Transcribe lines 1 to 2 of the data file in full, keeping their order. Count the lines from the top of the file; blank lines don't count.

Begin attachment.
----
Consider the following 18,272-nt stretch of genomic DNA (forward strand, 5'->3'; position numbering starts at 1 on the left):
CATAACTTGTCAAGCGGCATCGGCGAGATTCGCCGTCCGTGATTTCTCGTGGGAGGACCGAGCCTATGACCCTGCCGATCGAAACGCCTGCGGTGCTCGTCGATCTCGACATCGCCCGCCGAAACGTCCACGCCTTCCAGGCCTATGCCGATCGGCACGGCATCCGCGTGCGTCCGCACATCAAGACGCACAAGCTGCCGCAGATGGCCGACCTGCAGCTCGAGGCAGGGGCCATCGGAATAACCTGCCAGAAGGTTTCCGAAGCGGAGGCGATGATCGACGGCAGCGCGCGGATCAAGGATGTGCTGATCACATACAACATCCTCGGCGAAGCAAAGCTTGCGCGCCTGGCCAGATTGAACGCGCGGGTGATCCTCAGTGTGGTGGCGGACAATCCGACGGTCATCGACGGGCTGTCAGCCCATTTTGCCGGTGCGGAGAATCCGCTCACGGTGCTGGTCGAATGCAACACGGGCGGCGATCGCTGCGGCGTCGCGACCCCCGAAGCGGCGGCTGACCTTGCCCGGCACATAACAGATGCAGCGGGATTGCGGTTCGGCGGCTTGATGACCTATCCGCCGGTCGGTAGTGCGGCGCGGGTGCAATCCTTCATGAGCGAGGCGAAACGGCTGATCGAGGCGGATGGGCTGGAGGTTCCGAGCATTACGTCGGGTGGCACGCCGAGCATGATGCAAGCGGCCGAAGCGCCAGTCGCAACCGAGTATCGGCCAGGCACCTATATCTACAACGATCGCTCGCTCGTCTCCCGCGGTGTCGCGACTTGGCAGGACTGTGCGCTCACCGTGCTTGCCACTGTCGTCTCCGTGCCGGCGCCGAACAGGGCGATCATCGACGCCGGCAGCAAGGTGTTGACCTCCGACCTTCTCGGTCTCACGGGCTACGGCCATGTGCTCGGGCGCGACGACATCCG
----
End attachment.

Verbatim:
Consider the following 18,272-nt stretch of genomic DNA (forward strand, 5'->3'; position numbering starts at 1 on the left):
CATAACTTGTCAAGCGGCATCGGCGAGATTCGCCGTCCGTGATTTCTCGTGGGAGGACCGAGCCTATGACCCTGCCGATCGAAACGCCTGCGGTGCTCGTCGATCTCGACATCGCCCGCCGAAACGTCCACGCCTTCCAGGCCTATGCCGATCGGCACGGCATCCGCGTGCGTCCGCACATCAAGACGCACAAGCTGCCGCAGATGGCCGACCTGCAGCTCGAGGCAGGGGCCATCGGAATAACCTGCCAGAAGGTTTCCGAAGCGGAGGCGATGATCGACGGCAGCGCGCGGATCAAGGATGTGCTGATCACATACAACATCCTCGGCGAAGCAAAGCTTGCGCGCCTGGCCAGATTGAACGCGCGGGTGATCCTCAGTGTGGTGGCGGACAATCCGACGGTCATCGACGGGCTGTCAGCCCATTTTGCCGGTGCGGAGAATCCGCTCACGGTGCTGGTCGAATGCAACACGGGCGGCGATCGCTGCGGCGTCGCGACCCCCGAAGCGGCGGCTGACCTTGCCCGGCACATAACAGATGCAGCGGGATTGCGGTTCGGCGGCTTGATGACCTATCCGCCGGTCGGTAGTGCGGCGCGGGTGCAATCCTTCATGAGCGAGGCGAAACGGCTGATCGAGGCGGATGGGCTGGAGGTTCCGAGCATTACGTCGGGTGGCACGCCGAGCATGATGCAAGCGGCCGAAGCGCCAGTCGCAACCGAGTATCGGCCAGGCACCTATATCTACAACGATCGCTCGCTCGTCTCCCGCGGTGTCGCGACTTGGCAGGACTGTGCGCTCACCGTGCTTGCCACTGTCGTCTCCGTGCCGGCGCCGAACAGGGCGATCATCGACGCCGGCAGCAAGGTGTTGACCTCCGACCTTCTCGGTCTCACGGGCTACGGCCATGTGCTCGGGCGCGACGACATCCG